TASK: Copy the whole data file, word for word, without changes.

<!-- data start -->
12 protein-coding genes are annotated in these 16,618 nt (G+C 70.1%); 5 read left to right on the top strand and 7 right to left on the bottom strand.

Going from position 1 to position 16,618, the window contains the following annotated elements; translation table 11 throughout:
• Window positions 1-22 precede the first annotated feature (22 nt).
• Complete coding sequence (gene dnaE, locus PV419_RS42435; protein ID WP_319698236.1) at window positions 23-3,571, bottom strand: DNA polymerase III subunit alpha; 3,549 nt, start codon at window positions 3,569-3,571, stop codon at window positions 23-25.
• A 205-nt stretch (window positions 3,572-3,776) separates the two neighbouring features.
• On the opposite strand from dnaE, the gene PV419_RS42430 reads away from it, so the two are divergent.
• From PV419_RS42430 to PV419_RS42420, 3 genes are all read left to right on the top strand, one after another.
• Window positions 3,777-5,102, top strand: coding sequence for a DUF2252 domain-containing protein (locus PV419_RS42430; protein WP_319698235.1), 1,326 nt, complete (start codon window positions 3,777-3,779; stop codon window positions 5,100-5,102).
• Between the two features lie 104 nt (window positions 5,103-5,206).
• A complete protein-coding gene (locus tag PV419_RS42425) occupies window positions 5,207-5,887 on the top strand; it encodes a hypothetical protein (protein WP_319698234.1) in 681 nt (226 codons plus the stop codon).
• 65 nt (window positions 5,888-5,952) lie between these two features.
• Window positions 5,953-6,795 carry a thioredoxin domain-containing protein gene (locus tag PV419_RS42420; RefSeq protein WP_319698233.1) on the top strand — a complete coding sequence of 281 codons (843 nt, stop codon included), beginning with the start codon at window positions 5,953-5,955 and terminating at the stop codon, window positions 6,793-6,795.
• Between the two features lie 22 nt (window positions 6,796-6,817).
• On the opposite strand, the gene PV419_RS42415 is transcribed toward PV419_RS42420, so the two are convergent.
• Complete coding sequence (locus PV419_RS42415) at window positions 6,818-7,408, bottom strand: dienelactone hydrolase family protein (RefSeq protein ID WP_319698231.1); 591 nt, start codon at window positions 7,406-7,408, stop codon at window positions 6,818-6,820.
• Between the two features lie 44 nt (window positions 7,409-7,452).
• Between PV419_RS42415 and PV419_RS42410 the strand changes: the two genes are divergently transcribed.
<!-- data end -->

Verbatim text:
12 protein-coding genes are annotated in these 16,618 nt (G+C 70.1%); 5 read left to right on the top strand and 7 right to left on the bottom strand.

Going from position 1 to position 16,618, the window contains the following annotated elements; translation table 11 throughout:
• Window positions 1-22 precede the first annotated feature (22 nt).
• Complete coding sequence (gene dnaE, locus PV419_RS42435; protein ID WP_319698236.1) at window positions 23-3,571, bottom strand: DNA polymerase III subunit alpha; 3,549 nt, start codon at window positions 3,569-3,571, stop codon at window positions 23-25.
• A 205-nt stretch (window positions 3,572-3,776) separates the two neighbouring features.
• On the opposite strand from dnaE, the gene PV419_RS42430 reads away from it, so the two are divergent.
• From PV419_RS42430 to PV419_RS42420, 3 genes are all read left to right on the top strand, one after another.
• Window positions 3,777-5,102, top strand: coding sequence for a DUF2252 domain-containing protein (locus PV419_RS42430; protein WP_319698235.1), 1,326 nt, complete (start codon window positions 3,777-3,779; stop codon window positions 5,100-5,102).
• Between the two features lie 104 nt (window positions 5,103-5,206).
• A complete protein-coding gene (locus tag PV419_RS42425) occupies window positions 5,207-5,887 on the top strand; it encodes a hypothetical protein (protein WP_319698234.1) in 681 nt (226 codons plus the stop codon).
• 65 nt (window positions 5,888-5,952) lie between these two features.
• Window positions 5,953-6,795 carry a thioredoxin domain-containing protein gene (locus tag PV419_RS42420; RefSeq protein WP_319698233.1) on the top strand — a complete coding sequence of 281 codons (843 nt, stop codon included), beginning with the start codon at window positions 5,953-5,955 and terminating at the stop codon, window positions 6,793-6,795.
• Between the two features lie 22 nt (window positions 6,796-6,817).
• On the opposite strand, the gene PV419_RS42415 is transcribed toward PV419_RS42420, so the two are convergent.
• Complete coding sequence (locus PV419_RS42415) at window positions 6,818-7,408, bottom strand: dienelactone hydrolase family protein (RefSeq protein ID WP_319698231.1); 591 nt, start codon at window positions 7,406-7,408, stop codon at window positions 6,818-6,820.
• Between the two features lie 44 nt (window positions 7,409-7,452).
• Between PV419_RS42415 and PV419_RS42410 the strand changes: the two genes are divergently transcribed.